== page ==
England: Hampton Court Palace

Hampton Court Palace is a Royal residence in Richmond, west of London. It’s most famous for being the home of King Henry VIII. It was the hub of court life during the Tudor era and the scene of a few of Henry’s wifely dramas.

Much of the expansion of Hampton Court happened during the 1500s. Courtiers, statesmen, and petitioners would arrive at the palace, which basically functioned as a hotel. They would get a room and stay for days or weeks, mingling with each other while waiting for the King’s attention.

Rough day in the court yard. I got a free audio guide which explained the site in detail. There’s the Apartments, a Baroque section, and art gallery…

A notable room was the Great Hall, which has a fabulous wooden ceiling that would have once been painting blue and edged with glinting gold. The walls are lined with giant tapestries that at to be cleaned by this crazy water-table with a movable ledge which restorers lay on an scrub thread by thread. There are emblems on the ceiling of one of Henry’s wives, that he had to replace with the initials of his next wife, but there is one in the corner that he missed.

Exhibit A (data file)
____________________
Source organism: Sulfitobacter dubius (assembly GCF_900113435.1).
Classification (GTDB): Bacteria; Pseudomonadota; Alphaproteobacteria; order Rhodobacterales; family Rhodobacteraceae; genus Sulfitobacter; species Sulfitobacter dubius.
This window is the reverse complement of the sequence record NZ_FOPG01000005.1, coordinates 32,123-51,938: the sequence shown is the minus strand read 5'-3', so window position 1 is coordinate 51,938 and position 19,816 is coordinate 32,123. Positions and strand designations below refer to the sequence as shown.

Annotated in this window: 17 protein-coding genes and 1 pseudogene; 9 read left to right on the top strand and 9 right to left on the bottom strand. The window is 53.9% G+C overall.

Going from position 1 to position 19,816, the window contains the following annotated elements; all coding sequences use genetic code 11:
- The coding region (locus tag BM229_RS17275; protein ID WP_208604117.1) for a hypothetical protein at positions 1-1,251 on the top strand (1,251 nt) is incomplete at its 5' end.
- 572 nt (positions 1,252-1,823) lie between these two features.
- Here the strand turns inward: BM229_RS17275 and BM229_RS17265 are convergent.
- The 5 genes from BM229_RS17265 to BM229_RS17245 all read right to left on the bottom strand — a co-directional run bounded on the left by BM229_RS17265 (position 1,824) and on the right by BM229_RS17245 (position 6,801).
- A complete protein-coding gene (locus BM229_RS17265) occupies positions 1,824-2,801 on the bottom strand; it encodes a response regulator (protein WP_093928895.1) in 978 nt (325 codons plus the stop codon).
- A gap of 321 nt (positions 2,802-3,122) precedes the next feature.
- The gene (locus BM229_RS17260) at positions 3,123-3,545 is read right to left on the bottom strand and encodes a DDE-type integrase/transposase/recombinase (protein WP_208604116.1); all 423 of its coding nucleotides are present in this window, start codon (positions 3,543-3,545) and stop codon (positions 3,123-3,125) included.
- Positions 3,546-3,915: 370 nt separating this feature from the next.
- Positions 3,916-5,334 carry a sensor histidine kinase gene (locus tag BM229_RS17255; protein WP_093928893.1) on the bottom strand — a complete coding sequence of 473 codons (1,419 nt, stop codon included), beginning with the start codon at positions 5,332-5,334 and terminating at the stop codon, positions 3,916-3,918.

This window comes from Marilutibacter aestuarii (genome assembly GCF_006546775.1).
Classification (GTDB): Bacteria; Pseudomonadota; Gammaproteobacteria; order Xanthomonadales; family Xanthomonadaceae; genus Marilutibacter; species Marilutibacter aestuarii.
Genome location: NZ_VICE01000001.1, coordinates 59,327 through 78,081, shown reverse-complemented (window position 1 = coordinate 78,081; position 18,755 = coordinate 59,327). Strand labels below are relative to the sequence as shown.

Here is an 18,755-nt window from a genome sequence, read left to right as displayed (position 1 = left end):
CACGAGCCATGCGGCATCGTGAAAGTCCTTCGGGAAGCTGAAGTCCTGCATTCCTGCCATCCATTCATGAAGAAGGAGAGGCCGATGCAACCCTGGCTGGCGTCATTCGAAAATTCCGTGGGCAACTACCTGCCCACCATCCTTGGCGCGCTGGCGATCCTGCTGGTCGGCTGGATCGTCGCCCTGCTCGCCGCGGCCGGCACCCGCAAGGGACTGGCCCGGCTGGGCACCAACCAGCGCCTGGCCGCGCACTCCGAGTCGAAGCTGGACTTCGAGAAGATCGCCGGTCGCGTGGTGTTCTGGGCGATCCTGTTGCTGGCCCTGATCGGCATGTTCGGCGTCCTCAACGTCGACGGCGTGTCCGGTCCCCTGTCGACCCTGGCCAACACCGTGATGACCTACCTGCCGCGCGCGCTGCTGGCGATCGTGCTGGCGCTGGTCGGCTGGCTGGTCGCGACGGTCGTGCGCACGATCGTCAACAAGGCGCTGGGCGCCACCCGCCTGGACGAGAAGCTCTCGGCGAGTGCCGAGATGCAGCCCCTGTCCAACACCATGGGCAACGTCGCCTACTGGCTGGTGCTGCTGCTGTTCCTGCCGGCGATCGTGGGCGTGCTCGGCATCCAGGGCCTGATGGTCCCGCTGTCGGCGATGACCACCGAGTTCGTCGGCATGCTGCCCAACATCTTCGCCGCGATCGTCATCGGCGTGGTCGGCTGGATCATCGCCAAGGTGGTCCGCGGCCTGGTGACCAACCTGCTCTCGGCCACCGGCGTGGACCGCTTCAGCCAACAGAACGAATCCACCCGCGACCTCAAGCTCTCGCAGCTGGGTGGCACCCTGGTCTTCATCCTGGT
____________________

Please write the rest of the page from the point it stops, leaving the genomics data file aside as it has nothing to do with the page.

By far the best part of all of this for me was the extensive kitchen buildings. Because the palace was essentially a luxury hotel, food for the 1,000 residents had to be prepared daily. I learned that the classic English pies were common during the Tudor era, except they never ate the crust. It was only flour and water back then (so less tasty) and was used only as cheap cooking vessel for stews. Food was also prepared in giant cookpots made of coppers and they (luckily) knew that the pots must always be kept clean or old food would cause a deadly chemical reaction.

I love this room here. Look at the cauldrons. They sit over a wood burning hearth. I want one of these in my future home so bad. Total wizard dream kitchen.

The kitchen rooms were full of beautiful ceramic jugs and pewter dishware. A small artisan studio was commissioned to create all the items special for this display. I wandered through here multiple times, dreaming about cooking food in such a beautiful space with such beautiful tools.

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